The Trump administration's pick for a key position overseeing thes out, the Commerce Department confirmed Monday, as civil rights groups applauded the decision.
A Commerce Department spokesman saidwas no longer under consideration for deputy director of the Census Bureau but provided no further details.
His selection had drawn criticism from Democrats and civil rights groups citing his lack of administrative experience and past support of Republican-led efforts to redraw congressional districts later determined to be excessively partisan. He authored the 2008 book, "Redistricting and Representation: Why Competitive Elections are Bad for America," which argued partisan districts allow for better representation.
"Someone who doesn't seem to believe in democracy shouldn't be allowed anywhere near the federal agency that is at the heart of our democratic system," Democratic Rep. Carolyn B. Maloney, co-chair of the Congressional Census Caucus, said in November when word of Brunell's selection first surfaced.
The census, a constitutional requirement, determines how many seats in Congress each state receives and how hundreds of billions of tax dollars are distributed.
Documents obtained by The Protect Democracy Project show Brunell had been slated to begin work as the deputy director of the Census Bureau last fall but his start was delayed for unknown reasons. The position is the chief operational officer of the Census Bureau. The most recent permanent deputy director had spent the majority of her career at the Census Bureau, which is part of the Commerce Department.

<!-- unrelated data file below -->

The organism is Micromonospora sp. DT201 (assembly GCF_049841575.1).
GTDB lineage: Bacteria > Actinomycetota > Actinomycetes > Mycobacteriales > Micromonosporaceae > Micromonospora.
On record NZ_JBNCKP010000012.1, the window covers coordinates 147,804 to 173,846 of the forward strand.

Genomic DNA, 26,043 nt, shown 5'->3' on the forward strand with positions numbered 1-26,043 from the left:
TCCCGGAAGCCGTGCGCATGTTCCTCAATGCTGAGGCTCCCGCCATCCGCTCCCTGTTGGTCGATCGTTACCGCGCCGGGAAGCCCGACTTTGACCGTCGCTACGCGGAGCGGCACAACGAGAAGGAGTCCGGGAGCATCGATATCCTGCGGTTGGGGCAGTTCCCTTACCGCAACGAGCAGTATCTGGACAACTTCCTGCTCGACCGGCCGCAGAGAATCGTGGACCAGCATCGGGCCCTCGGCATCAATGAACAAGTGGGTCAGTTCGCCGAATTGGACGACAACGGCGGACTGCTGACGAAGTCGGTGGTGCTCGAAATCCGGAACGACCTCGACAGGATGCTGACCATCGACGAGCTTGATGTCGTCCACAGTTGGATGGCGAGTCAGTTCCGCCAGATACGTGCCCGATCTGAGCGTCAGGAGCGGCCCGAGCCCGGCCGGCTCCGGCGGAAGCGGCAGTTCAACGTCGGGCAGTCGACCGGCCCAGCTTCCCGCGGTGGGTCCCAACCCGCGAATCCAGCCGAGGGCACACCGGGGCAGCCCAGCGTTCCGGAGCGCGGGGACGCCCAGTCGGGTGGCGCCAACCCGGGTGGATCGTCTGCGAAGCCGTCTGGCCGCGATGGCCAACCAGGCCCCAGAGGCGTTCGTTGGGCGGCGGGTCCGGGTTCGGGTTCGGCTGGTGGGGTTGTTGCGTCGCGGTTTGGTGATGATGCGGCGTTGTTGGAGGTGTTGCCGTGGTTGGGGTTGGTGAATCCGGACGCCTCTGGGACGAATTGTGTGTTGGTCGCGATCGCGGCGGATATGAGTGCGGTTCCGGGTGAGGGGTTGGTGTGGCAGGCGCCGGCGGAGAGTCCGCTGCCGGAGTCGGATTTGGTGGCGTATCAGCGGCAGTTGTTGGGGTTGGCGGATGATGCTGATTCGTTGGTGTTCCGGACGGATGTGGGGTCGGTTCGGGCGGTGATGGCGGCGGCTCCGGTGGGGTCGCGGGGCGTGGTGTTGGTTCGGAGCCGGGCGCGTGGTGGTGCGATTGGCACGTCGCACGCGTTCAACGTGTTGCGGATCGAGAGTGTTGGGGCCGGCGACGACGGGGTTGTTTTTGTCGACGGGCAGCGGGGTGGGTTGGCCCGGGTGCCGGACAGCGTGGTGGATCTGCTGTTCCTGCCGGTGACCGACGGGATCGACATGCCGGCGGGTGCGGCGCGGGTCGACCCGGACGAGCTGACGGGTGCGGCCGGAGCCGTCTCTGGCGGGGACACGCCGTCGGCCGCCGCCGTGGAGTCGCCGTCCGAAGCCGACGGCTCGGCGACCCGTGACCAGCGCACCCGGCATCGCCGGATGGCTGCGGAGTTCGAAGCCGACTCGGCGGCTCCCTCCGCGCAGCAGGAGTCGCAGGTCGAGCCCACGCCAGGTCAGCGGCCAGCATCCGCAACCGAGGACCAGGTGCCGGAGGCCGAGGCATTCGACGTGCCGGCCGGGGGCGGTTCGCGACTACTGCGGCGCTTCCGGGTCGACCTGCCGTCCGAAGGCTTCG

Brunell did not immediately respond to requests for comment. Emails to White House staff seeking more information were not immediately returned.
Representatives of civil rights and other advocacy groups said they were pleased that Brunell would not be serving in the position and urged administration officials to keep the position nonpartisan.
"Brunell was woefully unqualified for this role and brought with him a record that raised grave concerns about his ability to ensure a full and accurate census count," said Kristen Clarke, executive director of The Lawyers Committee for Civil Rights Under Law.
Stephen Spaulding, chief strategist for Common Cause, said the process must be depoliticized.
"We need someone who is qualified and experienced and who is willing to work on the 2020 Census in a nonpartisan sense so that everybody can count," Spaulding said.
Meanwhile, concerns over the 2020 Census continue. Last year, the Trump administration said billions more dollars would be needed to ensure a fair and accurate count. And the Government Accountability Office has warned that key vacancies for director and deputy director of the Census Bureau have hampered preparedness for the 2020 Census.WEB: Pick to help run 2020 Census no longer under consideration
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